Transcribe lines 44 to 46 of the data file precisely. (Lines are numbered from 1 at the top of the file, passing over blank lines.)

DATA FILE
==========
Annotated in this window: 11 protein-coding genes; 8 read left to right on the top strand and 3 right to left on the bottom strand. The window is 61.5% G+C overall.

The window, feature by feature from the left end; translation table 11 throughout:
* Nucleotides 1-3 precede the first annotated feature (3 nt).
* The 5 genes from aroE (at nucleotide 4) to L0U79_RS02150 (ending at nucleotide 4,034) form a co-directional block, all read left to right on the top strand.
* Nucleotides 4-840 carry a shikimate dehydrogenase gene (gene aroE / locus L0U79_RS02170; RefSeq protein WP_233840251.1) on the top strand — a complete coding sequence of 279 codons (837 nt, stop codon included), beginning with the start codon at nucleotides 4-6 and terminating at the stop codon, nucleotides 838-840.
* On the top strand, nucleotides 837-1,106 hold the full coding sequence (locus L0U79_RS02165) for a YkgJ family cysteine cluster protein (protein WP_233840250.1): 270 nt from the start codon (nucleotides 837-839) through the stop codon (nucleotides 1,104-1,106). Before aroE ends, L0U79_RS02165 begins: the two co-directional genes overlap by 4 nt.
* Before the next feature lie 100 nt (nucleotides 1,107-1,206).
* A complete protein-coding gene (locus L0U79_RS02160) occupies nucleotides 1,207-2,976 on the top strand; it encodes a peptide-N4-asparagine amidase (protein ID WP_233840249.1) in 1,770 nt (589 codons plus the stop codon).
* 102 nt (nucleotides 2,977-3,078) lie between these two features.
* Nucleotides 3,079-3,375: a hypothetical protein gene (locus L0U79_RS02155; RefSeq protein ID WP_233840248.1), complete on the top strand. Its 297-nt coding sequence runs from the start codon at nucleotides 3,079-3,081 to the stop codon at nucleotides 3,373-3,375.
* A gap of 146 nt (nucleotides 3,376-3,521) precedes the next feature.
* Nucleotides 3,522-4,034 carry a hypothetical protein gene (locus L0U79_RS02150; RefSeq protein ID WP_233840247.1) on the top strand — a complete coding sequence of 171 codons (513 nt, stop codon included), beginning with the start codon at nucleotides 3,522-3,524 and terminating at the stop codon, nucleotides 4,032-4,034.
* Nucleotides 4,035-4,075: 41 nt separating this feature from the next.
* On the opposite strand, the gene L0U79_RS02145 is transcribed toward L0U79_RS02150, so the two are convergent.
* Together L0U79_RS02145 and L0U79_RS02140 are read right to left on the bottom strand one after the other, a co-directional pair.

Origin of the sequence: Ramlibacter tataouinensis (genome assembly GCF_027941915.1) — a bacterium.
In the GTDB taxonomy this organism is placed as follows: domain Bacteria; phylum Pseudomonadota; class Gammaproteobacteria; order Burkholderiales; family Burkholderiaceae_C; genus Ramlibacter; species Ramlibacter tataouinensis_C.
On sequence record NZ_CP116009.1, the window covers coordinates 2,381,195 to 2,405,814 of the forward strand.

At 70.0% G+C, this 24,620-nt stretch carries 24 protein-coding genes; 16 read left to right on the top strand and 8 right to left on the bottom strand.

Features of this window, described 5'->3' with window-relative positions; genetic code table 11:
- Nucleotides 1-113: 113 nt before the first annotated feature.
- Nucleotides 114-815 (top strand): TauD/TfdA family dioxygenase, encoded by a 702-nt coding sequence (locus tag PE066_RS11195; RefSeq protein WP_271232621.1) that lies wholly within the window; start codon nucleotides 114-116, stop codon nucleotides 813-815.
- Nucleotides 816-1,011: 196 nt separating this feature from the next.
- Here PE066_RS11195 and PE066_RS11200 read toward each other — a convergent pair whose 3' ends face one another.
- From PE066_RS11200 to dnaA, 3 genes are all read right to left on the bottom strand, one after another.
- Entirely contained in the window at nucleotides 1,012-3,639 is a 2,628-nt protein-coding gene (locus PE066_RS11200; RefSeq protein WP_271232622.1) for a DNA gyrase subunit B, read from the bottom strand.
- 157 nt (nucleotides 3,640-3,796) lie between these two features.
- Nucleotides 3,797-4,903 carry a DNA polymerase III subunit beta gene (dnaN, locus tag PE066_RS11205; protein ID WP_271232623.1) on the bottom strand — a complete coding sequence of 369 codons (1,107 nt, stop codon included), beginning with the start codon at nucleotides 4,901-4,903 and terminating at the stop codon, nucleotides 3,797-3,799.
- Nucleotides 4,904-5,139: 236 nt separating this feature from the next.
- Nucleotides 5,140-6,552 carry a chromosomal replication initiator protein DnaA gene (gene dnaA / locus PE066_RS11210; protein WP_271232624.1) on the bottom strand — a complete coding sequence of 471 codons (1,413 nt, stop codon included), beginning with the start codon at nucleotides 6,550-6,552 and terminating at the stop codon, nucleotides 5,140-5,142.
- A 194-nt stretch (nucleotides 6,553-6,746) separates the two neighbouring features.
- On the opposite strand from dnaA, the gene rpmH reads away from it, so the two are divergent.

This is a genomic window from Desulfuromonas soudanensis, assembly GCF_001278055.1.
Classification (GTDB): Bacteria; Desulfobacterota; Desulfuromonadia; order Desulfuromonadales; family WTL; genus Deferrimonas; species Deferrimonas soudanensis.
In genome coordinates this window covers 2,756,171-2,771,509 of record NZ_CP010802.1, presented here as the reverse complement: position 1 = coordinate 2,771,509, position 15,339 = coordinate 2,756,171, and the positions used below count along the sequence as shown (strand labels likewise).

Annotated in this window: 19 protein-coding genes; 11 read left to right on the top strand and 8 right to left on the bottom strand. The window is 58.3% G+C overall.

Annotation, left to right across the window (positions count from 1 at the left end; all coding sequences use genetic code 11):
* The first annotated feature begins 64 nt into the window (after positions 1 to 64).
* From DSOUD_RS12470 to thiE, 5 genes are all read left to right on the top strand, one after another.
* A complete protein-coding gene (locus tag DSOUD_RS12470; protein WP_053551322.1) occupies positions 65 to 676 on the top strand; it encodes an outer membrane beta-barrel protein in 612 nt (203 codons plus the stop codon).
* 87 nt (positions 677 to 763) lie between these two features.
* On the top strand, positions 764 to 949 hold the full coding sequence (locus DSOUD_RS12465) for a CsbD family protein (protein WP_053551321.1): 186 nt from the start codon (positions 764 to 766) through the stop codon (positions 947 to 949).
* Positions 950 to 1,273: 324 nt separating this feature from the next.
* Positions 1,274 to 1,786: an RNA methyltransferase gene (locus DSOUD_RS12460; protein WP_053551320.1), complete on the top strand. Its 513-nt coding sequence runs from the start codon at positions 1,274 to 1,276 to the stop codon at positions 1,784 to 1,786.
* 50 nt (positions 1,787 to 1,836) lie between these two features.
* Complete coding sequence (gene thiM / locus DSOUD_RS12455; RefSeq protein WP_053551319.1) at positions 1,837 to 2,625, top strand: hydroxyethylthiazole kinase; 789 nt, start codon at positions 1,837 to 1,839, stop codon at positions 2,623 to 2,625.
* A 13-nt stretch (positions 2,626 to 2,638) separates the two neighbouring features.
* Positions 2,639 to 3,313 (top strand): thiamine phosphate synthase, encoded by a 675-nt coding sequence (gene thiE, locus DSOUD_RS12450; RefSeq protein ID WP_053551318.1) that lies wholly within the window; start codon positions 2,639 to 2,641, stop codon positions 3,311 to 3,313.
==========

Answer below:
* Positions 1,274 to 1,786: an RNA methyltransferase gene (locus DSOUD_RS12460; protein WP_053551320.1), complete on the top strand. Its 513-nt coding sequence runs from the start codon at positions 1,274 to 1,276 to the stop codon at positions 1,784 to 1,786.
* 50 nt (positions 1,787 to 1,836) lie between these two features.
* Complete coding sequence (gene thiM / locus DSOUD_RS12455; RefSeq protein WP_053551319.1) at positions 1,837 to 2,625, top strand: hydroxyethylthiazole kinase; 789 nt, start codon at positions 1,837 to 1,839, stop codon at positions 2,623 to 2,625.